Sleep No More is an interactive theatrical performance that at times seems like a videogame come to life. It begins in a dimly lit bar, where audience members are greeted by a woman straight out of the Victorian era and a dapper man who calls people his “lovelies.” After grabbing a drink or two, everyone is given white masks, told to put them on and escorted to a cramped elevator. They are then unceremoniously dropped into a six-floor mansion and told to dig, explore and be curious — because “fortune favors the bold.”
From then on it’s an adventure, an open-world romp that feels like a blend of L.A. Noire and Cirque du Soleil. People can examine random objects throughout the grandiose scenes and sets, follow actors around the mansion and try to piece together parts of the story, which is based heavily on Shakespeare’s Macbeth. It’s a nonlinear narrative in which the order of events — and consequently, the plot — is determined by what you see.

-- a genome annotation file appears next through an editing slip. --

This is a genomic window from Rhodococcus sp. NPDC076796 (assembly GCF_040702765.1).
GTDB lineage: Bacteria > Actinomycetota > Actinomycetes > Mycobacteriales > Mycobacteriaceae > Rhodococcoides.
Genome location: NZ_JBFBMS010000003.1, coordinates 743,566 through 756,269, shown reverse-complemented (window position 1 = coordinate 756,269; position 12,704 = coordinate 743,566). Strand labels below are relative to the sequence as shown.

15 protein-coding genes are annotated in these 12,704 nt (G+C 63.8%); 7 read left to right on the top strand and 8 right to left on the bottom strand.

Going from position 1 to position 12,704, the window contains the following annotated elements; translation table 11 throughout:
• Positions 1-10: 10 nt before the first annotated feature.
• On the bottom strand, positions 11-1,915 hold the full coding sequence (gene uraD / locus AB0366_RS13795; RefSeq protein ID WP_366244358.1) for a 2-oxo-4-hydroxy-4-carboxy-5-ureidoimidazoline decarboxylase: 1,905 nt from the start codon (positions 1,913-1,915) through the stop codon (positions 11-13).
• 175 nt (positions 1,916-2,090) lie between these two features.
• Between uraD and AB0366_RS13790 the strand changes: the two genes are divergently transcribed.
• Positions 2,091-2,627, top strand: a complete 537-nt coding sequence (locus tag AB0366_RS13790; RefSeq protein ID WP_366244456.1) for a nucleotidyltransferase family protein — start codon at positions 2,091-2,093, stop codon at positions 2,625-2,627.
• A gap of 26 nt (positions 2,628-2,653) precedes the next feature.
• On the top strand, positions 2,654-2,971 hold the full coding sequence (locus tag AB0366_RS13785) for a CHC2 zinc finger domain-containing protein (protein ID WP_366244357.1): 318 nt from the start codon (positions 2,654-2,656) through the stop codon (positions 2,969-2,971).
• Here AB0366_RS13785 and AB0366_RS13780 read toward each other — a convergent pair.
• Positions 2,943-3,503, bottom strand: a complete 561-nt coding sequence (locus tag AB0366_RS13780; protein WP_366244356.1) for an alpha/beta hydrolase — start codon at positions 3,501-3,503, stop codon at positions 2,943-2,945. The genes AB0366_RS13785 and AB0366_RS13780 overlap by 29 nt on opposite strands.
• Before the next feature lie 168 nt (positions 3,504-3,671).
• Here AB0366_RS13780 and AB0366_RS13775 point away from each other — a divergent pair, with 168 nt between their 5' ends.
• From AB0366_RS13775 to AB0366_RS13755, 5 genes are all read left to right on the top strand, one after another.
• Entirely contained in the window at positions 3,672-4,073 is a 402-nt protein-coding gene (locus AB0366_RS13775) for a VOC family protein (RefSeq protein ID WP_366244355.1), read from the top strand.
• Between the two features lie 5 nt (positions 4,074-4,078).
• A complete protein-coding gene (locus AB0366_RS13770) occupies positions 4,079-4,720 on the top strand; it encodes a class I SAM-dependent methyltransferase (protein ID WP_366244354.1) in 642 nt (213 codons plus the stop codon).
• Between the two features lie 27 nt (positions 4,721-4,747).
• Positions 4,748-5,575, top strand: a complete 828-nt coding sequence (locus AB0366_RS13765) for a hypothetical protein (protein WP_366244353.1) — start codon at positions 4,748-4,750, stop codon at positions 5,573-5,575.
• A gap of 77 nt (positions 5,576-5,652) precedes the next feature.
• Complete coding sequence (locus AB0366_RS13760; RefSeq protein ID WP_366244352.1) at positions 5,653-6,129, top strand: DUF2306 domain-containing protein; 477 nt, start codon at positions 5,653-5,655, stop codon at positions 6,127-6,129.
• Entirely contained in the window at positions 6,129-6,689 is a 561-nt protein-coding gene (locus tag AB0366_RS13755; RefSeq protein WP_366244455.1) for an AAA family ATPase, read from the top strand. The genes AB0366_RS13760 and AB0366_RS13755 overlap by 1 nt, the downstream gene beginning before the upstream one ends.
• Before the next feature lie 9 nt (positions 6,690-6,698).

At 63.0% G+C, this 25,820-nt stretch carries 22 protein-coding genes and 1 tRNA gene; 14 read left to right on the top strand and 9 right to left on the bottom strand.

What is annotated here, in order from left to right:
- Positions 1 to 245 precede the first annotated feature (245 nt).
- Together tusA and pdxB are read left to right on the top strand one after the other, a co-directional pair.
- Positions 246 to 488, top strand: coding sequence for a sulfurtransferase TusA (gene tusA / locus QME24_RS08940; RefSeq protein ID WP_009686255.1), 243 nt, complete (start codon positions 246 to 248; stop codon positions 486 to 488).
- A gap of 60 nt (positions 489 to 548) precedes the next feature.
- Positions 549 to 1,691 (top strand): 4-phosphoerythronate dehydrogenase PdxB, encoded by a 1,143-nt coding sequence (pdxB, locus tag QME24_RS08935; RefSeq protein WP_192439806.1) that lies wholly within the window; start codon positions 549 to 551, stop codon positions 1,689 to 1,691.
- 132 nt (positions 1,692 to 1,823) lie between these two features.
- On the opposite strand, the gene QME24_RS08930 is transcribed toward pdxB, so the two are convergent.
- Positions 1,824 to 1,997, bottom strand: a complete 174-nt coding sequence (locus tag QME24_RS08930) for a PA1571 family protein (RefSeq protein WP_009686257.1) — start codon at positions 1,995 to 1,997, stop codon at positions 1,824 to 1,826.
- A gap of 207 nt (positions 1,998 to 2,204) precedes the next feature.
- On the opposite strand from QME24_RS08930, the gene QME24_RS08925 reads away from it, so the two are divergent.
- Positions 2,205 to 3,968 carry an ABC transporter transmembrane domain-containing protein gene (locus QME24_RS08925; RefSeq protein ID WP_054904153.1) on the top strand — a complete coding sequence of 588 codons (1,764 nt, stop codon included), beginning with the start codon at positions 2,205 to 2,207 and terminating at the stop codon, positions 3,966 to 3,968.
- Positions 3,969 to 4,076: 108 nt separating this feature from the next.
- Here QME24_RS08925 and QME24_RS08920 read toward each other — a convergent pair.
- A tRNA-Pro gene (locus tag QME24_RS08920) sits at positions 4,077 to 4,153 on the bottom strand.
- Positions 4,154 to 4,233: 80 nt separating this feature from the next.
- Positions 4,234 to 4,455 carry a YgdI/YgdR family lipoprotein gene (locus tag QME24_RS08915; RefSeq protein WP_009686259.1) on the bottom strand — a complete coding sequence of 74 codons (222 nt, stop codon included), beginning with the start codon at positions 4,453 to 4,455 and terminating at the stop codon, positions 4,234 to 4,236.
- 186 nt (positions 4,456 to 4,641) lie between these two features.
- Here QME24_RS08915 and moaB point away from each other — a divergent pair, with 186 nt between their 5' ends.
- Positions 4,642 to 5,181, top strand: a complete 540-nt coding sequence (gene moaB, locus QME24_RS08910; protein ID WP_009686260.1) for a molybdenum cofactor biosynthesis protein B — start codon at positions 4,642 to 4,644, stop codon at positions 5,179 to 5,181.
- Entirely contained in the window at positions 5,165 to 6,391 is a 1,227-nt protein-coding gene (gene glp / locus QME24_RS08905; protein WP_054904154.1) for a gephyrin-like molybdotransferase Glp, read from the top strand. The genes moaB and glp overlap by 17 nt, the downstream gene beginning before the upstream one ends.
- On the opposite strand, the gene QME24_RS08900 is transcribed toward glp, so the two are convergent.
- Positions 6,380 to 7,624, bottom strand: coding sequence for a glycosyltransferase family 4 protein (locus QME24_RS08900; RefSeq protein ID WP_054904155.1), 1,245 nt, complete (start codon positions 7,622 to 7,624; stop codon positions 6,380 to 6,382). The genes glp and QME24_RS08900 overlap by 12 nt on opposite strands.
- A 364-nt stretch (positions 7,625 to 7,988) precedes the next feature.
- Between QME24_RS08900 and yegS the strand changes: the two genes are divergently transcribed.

The primary problem with this method of storytelling is that you’re not really part of it.
Sleep No More has two rules: Keep your mask on and don’t talk to anybody. Outside those restrictions, you can do whatever and go wherever you want. At one point you might wind up in a dimly lit graveyard, alone and terrified. Then you’re in a ballroom, where garishly dressed gentlemen and ladies are dancing to an infectious beat. Next you’re in a pantry, opening jars of candy and trying to decide whether eating them will kill you. Problem is, nothing you do really matters.
Audience members will never see the whole show. The actors and actresses will perform scenes that some people won’t get to glimpse, simply because they were in the wrong place or got caught up in a packed crowd of other sweaty onlookers. There are no save games or replays; in order to see everything, you’ll have to buy tickets again.